Gay Marriage -- The Time for Change Is Here

It's been about fifteen years ago now that I learned that my brother is gay.  At the time, I still had fairly conservative views about homosexuality.  Although I opposed discrimination against gays and lesbians in the public sphere, I believed that as far as the church went -- while we should welcome them into the church, they shouldn't be ordained, hold leadership positions, or be married.  When my brother came out, I had to wrestle with my own views on this subject.  As I've said before, I had to figure out how my view of scripture and my understanding of God fit with this new reality.  What was once an academic question was now very personal.  Ultimately I came to the conclusion that I needed to look at the few verses that applied through the lens of  Jesus' message of love and inclusion.  I've been a quiet advocate for the inclusion since that point.  I've not been on the front lines, but I've tried to be a constant witness of God's welcome.

I saw a lot of myself in Sen. Rob Portman's beautifully written commentary published today in the Columbus Dispatch.  Rob Portman is a leading figure within the Republican Party.  He was on the short list of VP possibilities.  Many thought that had he been chosen, Mitt Romney would be President.  I don't know if this would have been true, but the point is, he is an important political figure.  In this column he reveals that his son is gay, and that this revelation has led him to reconsider his position on homosexuality and gay marriage.  He notes how he and his wife have had to make sense of this family reality and the teachings of their church.  In the end, like me, he concluded that  "it came down to the Bible’s overarching themes of love and compassion and my belief that we are all children of God."   I couldn't put it any better than that.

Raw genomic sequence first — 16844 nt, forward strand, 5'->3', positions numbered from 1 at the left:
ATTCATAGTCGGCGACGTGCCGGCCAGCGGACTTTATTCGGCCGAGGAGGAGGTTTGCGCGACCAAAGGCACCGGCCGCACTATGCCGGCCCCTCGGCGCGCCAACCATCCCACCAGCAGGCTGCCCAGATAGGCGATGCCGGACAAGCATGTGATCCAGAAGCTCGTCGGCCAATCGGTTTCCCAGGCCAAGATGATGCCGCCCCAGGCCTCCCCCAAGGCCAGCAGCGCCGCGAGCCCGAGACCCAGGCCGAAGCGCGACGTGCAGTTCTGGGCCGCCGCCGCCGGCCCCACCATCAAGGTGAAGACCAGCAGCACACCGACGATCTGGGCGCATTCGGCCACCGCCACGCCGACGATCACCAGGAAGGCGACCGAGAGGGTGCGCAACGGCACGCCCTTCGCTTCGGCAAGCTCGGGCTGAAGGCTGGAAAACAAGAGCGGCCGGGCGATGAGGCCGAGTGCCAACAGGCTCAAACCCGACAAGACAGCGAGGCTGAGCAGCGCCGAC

While he (and I would agree) believes that the government shouldn't force religious communities to perform weddings for gays -- this is an issue of religious freedom -- the government shouldn't interfere with one's choice in marriage partner.  He approaches this question from a conservative perspective, where individual freedoms should be respected.

One of the rationales offered by opponents of gay marriage, is that by allowing gays and lesbians to marry, this will undermine the institution of marriage.  But Portman responds by suggesting that not only doesn't gay marriage undermine the institution, it could actually benefit the institution.  
 We conservatives believe in personal liberty and minimal government interference in people’s lives. We also consider the family unit to be the fundamental building block of society. We should encourage people to make long-term commitments to each other and build families, so as to foster strong, stable communities and promote personal responsibility.